The Comacina’s archaeological schedule
Considered one of the most impressive archaeological sites in northern Italy of the Middle Ages, the Comacina island has regained its past glory thanks to excavations carried out during the course of the 1900s, these have unearthed a schedule of outstanding archaeological interest dating from Roman times to the sixtheenth century.
It is due to Ugo Monneret de Villard, historian and archaeologist, that the first of the excavations were undertaken in 1914 and resulted in the discovery of the remains of St. Euphemia. Then followed another five other archaeological campaigns between 1958 and 1978, conducted by the architect Luigi Mario Belloni, passionate admirer of the Lake land and his wife Dr. Mariuccia Zecchinelli. He discovered numerous architectural remains mostly Christian and early medieval together with a large amount of furniture finds. Belloni accomplished an extraordinary campaign of underwater searches in the surrounding lake basin, that brought to the surface numerous exhibits of the island.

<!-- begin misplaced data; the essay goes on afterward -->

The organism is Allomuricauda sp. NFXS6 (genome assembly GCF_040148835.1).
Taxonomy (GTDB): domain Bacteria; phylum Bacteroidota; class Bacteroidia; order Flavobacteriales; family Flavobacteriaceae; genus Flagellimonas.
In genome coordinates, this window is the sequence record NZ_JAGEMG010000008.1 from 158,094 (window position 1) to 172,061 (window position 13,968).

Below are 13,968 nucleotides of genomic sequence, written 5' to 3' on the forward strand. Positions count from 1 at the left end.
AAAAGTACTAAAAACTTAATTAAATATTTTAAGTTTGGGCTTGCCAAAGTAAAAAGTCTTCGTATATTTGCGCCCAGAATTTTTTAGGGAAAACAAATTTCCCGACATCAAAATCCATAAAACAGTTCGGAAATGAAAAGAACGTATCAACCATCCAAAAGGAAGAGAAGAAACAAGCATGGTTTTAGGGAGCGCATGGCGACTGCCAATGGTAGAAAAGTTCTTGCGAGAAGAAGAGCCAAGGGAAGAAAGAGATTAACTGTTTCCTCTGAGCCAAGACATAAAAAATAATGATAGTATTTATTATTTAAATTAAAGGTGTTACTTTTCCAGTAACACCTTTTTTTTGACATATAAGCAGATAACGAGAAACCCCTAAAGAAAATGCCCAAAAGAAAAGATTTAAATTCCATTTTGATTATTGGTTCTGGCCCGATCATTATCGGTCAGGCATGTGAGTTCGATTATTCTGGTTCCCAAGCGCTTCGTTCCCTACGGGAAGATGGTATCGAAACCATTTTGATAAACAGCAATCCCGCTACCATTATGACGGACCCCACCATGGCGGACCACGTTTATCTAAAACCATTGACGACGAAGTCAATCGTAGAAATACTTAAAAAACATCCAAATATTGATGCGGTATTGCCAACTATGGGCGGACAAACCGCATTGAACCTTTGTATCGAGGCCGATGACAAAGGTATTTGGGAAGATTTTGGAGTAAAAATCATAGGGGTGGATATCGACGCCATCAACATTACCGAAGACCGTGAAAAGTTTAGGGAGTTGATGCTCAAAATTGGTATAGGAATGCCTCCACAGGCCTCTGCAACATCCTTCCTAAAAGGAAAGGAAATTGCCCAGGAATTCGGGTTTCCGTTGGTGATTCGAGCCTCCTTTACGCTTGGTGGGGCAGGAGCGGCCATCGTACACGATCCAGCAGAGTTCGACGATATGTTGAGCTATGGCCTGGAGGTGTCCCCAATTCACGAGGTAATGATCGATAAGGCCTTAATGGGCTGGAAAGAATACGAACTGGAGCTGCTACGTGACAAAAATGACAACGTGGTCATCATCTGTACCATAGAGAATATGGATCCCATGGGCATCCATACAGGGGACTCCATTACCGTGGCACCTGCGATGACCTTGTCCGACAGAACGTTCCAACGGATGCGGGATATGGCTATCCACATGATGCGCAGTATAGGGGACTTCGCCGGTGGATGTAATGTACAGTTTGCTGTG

In addition to the many civilian remains found using military criteria, appear the remains of a Roman marble columns visible beneath the floor of the eighteenth-century church of St. John. There are also late antique finds, such as the base of a tower which, in all probablility, as the Romanesque bell tower of St. Euphemius and evidence of an early Christian baptismal biabsidata hall. The most precious archaeological discouveris are certainly the complex of St. Euphemius, in which are visible the division with three naves and three apses, the crypt and the beautiful porch to front wings together with the remains of the church of St. Mary with Portico and St. Peter at Castle.
Some research has also been carried out on the square stone walls of the medieval complex of St. Faustinus and St. Jovita.